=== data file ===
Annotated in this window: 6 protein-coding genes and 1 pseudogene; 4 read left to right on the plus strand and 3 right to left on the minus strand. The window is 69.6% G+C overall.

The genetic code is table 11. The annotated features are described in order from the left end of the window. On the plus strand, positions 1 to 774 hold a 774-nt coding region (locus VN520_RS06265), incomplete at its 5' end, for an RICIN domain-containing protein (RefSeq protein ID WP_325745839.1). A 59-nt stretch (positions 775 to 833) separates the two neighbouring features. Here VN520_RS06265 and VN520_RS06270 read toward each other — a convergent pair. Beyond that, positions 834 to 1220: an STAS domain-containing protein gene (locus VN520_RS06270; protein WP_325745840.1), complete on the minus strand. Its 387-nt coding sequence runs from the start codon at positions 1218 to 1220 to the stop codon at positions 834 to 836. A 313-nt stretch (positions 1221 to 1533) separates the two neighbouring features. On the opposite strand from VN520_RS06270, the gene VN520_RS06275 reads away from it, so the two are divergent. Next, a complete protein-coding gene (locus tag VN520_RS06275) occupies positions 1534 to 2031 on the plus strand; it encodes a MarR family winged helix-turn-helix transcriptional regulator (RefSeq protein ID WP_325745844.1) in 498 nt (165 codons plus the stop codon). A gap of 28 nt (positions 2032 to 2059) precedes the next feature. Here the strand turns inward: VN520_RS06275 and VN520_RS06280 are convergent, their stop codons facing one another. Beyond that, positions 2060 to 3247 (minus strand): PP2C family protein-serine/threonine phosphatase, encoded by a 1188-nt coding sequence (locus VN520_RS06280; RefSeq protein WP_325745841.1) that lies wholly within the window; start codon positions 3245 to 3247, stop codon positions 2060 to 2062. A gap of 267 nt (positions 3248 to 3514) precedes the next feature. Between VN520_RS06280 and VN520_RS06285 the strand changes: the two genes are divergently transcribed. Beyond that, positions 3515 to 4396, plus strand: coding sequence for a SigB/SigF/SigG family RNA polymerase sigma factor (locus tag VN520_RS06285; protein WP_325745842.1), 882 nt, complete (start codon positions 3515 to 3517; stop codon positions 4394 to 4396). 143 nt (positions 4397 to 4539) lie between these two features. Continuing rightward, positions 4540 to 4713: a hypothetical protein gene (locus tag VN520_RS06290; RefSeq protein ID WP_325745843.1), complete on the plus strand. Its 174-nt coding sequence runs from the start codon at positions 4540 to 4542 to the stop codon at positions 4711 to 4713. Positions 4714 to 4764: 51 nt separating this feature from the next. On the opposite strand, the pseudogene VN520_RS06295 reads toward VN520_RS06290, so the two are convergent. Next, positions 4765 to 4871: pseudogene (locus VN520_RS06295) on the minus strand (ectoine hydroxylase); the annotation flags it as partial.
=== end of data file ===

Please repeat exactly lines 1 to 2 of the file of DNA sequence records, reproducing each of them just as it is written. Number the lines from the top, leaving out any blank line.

Annotated in this window: 6 protein-coding genes and 1 pseudogene; 4 read left to right on the plus strand and 3 right to left on the minus strand. The window is 69.6% G+C overall.

The genetic code is table 11. The annotated features are described in order from the left end of the window. On the plus strand, positions 1 to 774 hold a 774-nt coding region (locus VN520_RS06265), incomplete at its 5' end, for an RICIN domain-containing protein (RefSeq protein ID WP_325745839.1). A 59-nt stretch (positions 775 to 833) separates the two neighbouring features. Here VN520_RS06265 and VN520_RS06270 read toward each other — a convergent pair. Beyond that, positions 834 to 1220: an STAS domain-containing protein gene (locus VN520_RS06270; protein WP_325745840.1), complete on the minus strand. Its 387-nt coding sequence runs from the start codon at positions 1218 to 1220 to the stop codon at positions 834 to 836. A 313-nt stretch (positions 1221 to 1533) separates the two neighbouring features. On the opposite strand from VN520_RS06270, the gene VN520_RS06275 reads away from it, so the two are divergent. Next, a complete protein-coding gene (locus tag VN520_RS06275) occupies positions 1534 to 2031 on the plus strand; it encodes a MarR family winged helix-turn-helix transcriptional regulator (RefSeq protein ID WP_325745844.1) in 498 nt (165 codons plus the stop codon). A gap of 28 nt (positions 2032 to 2059) precedes the next feature. Here the strand turns inward: VN520_RS06275 and VN520_RS06280 are convergent, their stop codons facing one another. Beyond that, positions 2060 to 3247 (minus strand): PP2C family protein-serine/threonine phosphatase, encoded by a 1188-nt coding sequence (locus VN520_RS06280; RefSeq protein WP_325745841.1) that lies wholly within the window; start codon positions 3245 to 3247, stop codon positions 2060 to 2062. A gap of 267 nt (positions 3248 to 3514) precedes the next feature. Between VN520_RS06280 and VN520_RS06285 the strand changes: the two genes are divergently transcribed. Beyond that, positions 3515 to 4396, plus strand: coding sequence for a SigB/SigF/SigG family RNA polymerase sigma factor (locus tag VN520_RS06285; protein WP_325745842.1), 882 nt, complete (start codon positions 3515 to 3517; stop codon positions 4394 to 4396). 143 nt (positions 4397 to 4539) lie between these two features. Continuing rightward, positions 4540 to 4713: a hypothetical protein gene (locus tag VN520_RS06290; RefSeq protein ID WP_325745843.1), complete on the plus strand. Its 174-nt coding sequence runs from the start codon at positions 4540 to 4542 to the stop codon at positions 4711 to 4713. Positions 4714 to 4764: 51 nt separating this feature from the next. On the opposite strand, the pseudogene VN520_RS06295 reads toward VN520_RS06290, so the two are convergent. Next, positions 4765 to 4871: pseudogene (locus VN520_RS06295) on the minus strand (ectoine hydroxylase); the annotation flags it as partial.